The mounts 104 and 106 are used as an interface to the component or structure so that any stress waves traveling through the component are transmitted to the hybrid sensor 95. The mounts 104 and 106 of the hybrid sensor 95 could be attached to a metal frame of a vehicle or a supporting beam of a building. In some embodiments, the hybrid sensor 95 may be mounted on an inner door panel with the pressure sensor 80 or opening 109 facing the door cavity. The hybrid sensor 95 may also be mounted on a reinforcing beam typically provided in door panels to increase door stiffness against intruding or impacting objects. Alternatively, the mounts 104 and 106 could be studs capable of attaching to a component with screws, bolts, or rivets.

The hybrid sensor 95 may also include a connector 110 that may be used to transmit sensor measurements or detections to a control unit that may activate devices or mechanisms based upon the data collected by the hybrid sensor 95.

FIGS. 14 and 15 show another exemplary hybrid sensor 115 from a front and top view respectively. The hybrid sensor 115 includes the magnetostrictive sensor 100 and the acceleration sensor 90. As described for the hybrid sensor 95, positions of the magnetostrictive sensor 100 and acceleration sensor 90 may be fixed by a potting material (not shown) or by attaching the magnetostrictive sensor 100 and the acceleration sensor 90 to the support 102. The magnetostrictive sensor 100 and the acceleration sensor 90 are also encased within the housing 108, which includes the mounts 102 and 104. The hybrid sensor 115 may also include the connector 110.

It should be understood that the hybrid sensors 95 and 115 may include multiple magnetostrictive sensors 100 and multiple pressure sensors 80 and/or acceleration sensors 90. The magnetostrictive sensor 100, pressure sensor 80, and acceleration sensor 90 may also be located in various configurations. Although the magnetostrictive sensors 100 are illustrated next to the pressure sensor 80 and acceleration sensor 90 in FIGS. 13 and 15 respectively, other configurations are possible. In some embodiments, the pressure sensor 80 or acceleration sensor 90 is positioned on top of the magnetostrictive sensor 100. The sensors may be placed on top of each other to decrease the size of the hybrid sensor 95 or 115. The sensors may also be located on separate supports or components. The opening 109 in the housing 108 for the pressure sensor 80 may also be located in various locations and have various configurations.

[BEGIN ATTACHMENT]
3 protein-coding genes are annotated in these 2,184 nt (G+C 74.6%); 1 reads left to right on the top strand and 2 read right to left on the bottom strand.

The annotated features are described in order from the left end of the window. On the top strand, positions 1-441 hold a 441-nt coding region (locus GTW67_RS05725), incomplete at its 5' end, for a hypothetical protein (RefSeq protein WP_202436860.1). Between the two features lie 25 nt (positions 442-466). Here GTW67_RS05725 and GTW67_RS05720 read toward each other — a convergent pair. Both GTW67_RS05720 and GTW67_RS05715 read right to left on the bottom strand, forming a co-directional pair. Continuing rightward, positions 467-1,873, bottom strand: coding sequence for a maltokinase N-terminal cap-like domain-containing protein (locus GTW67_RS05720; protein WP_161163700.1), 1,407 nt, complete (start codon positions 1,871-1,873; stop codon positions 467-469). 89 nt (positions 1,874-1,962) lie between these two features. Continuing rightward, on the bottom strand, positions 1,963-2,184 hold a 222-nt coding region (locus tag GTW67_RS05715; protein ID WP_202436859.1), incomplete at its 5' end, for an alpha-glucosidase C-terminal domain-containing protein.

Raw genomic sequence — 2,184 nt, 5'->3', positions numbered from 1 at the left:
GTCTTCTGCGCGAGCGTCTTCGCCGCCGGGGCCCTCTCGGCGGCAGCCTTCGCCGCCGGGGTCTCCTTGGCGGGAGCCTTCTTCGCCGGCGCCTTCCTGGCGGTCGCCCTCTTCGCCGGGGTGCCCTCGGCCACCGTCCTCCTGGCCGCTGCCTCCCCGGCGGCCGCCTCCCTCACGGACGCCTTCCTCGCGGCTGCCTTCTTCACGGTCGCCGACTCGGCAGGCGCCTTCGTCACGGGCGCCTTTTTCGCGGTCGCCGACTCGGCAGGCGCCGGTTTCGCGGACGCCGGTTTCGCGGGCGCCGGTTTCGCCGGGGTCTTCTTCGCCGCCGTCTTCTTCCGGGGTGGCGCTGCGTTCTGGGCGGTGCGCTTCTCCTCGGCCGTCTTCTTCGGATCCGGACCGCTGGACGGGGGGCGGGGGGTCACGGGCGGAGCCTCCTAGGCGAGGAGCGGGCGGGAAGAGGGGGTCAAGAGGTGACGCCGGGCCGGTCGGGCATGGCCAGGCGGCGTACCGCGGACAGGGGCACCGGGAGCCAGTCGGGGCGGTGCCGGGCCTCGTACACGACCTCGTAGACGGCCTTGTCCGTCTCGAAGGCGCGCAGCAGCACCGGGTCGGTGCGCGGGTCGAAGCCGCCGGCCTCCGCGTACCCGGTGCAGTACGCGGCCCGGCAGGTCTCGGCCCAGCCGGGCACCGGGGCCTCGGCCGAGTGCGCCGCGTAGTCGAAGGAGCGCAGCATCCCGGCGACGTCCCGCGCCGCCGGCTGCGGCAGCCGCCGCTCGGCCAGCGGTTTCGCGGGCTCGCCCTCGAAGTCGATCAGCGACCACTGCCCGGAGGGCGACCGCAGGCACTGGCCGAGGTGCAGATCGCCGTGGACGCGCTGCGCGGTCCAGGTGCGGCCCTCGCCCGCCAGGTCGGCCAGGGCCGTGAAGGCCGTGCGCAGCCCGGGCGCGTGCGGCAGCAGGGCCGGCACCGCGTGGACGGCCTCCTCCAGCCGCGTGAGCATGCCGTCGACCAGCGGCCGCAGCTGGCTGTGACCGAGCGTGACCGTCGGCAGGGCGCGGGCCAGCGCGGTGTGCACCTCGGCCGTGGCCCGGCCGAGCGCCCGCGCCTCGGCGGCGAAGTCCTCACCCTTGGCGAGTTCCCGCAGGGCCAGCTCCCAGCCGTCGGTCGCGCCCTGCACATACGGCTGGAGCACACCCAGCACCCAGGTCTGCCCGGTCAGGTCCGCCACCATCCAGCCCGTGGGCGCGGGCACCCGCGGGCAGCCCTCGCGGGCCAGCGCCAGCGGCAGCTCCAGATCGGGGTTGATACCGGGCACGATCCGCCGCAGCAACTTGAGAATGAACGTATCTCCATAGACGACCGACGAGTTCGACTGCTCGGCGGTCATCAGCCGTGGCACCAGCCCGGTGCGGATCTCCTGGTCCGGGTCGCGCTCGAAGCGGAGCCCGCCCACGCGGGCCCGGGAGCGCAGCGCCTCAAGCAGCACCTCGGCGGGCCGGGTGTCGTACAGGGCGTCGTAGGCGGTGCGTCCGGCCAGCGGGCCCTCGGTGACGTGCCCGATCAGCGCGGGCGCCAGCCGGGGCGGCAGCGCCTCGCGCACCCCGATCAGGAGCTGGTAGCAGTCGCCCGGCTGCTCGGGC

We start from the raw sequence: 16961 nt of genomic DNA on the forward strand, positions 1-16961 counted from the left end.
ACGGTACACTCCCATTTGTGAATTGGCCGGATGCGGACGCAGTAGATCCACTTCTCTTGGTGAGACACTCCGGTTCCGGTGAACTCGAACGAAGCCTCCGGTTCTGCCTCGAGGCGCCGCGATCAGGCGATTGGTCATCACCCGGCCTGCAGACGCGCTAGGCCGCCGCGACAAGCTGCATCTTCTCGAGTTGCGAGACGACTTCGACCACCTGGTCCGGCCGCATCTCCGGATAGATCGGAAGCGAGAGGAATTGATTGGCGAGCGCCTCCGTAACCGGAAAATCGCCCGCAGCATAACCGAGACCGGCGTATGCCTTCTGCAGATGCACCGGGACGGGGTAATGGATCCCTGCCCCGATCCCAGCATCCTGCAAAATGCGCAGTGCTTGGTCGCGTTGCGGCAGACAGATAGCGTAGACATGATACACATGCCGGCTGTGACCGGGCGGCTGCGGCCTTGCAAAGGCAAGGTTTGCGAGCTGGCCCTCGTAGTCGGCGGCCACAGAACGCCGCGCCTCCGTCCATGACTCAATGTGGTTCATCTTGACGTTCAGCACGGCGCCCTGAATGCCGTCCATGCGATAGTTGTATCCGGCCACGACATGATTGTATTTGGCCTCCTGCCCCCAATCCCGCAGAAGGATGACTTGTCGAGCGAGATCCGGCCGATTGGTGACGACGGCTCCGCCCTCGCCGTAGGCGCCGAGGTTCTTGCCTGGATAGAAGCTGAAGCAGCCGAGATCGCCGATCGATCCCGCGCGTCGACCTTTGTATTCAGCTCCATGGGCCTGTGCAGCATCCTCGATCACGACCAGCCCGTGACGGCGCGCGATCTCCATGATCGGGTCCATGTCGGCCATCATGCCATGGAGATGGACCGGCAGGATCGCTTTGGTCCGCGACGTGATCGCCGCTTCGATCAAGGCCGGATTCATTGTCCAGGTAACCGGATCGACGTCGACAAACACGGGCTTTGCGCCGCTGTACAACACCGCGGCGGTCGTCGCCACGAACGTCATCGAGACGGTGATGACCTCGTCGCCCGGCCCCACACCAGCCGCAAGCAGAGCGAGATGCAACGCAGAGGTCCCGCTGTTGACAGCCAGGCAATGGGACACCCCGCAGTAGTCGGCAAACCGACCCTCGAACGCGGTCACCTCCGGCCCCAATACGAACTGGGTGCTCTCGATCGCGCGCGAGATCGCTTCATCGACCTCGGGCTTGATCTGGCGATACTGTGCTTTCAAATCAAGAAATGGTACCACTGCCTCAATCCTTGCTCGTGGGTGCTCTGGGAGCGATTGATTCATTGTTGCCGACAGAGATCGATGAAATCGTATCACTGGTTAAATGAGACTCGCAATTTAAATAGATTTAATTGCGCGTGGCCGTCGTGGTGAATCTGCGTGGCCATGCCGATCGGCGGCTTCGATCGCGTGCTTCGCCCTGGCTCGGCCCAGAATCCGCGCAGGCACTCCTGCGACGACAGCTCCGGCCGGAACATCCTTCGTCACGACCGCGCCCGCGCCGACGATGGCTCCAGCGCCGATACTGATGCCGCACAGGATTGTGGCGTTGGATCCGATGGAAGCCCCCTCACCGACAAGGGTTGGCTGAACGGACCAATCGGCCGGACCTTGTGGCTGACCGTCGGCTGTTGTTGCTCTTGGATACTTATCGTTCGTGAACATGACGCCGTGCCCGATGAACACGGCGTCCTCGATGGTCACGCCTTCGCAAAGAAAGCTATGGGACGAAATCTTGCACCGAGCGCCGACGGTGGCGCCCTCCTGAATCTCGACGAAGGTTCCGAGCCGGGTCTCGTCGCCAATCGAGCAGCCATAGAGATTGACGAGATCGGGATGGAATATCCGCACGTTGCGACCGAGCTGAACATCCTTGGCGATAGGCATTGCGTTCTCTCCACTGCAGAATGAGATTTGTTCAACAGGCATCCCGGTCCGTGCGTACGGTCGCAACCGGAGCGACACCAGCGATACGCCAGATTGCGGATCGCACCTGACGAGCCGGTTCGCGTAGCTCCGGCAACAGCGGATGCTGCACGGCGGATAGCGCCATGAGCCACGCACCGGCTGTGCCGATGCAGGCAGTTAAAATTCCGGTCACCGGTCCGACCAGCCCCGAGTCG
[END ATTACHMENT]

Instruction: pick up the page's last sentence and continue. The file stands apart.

It should also be understood that the hybrid sensors 95 and 115 may also include other types of sensors in addition to or in place of the magnetostrictive sensor 100, the pressure sensor 80, and/or the acceleration sensor 90. In some embodiments, an acoustic wave sensor is used in place of the magnetostrictive sensor 100. Acoustic wave sensors detect the properties of acoustic waves traveling through a component. If the component is modified (i.e., bent or dented during a collision) acoustic waves travel differently through the component. The detected changes of acoustic waves traveling through a component can be used to sense structure modifications and determine if impact has occurred.

Various features and advantages of the invention are set forth in the following claims.

Referenced by
Citing PatentFiling datePublication dateApplicantTitle
US7575086Dec 21, 2006Aug 18, 2009Honda Motor Co., Ltd.Sensor module for vehicle
US7845677Jul 30, 2008Dec 7, 2010Micronas GmbhTriggering device for a safety device in an automotive vehicle
US8240200 *Aug 27, 2009Aug 14, 2012Southwest Research InstituteTechniques to measure strain development and failure in a fabric
US8406082 *Jan 19, 2007Mar 26, 2013Georgia Tech Research CorporationDetermining enclosure breach ultrasonically
US20100195446 *Jan 19, 2007Aug 5, 2010Georgia Tech Research CorporationDetermining enclosure breach ultrasonically
Classifications
U.S. Classification73/12.01, 310/338
International ClassificationG01L1/18, G01P15/097, G01L5/00, G01P15/12, B60R21/01, G01P15/00, G01L1/22
Cooperative ClassificationB60R21/0136
European ClassificationB60R21/0136
Legal Events
DateCodeEventDescription
Jun 19, 2011LAPSLapse for failure to pay maintenance fees
Jan 24, 2011REMIMaintenance fee reminder mailed
Dec 20, 2004ASAssignment
Owner name: ROBERT BOSCH CORPORATION, ILLINOIS
Free format text: ASSIGNMENT OF ASSIGNORS INTEREST;ASSIGNOR:STUETZLER, FRANK-JUERGEN;REEL/FRAME:015479/0227
Effective date: 20041101
Owner name: ROBERT BOSCH GMBH, GERMANY
Free format text: ASSIGNMENT OF ASSIGNORS INTEREST;ASSIGNOR:STUETZLER, FRANK-JUERGEN;REEL/FRAME:015479/0227
Effective date: 20041101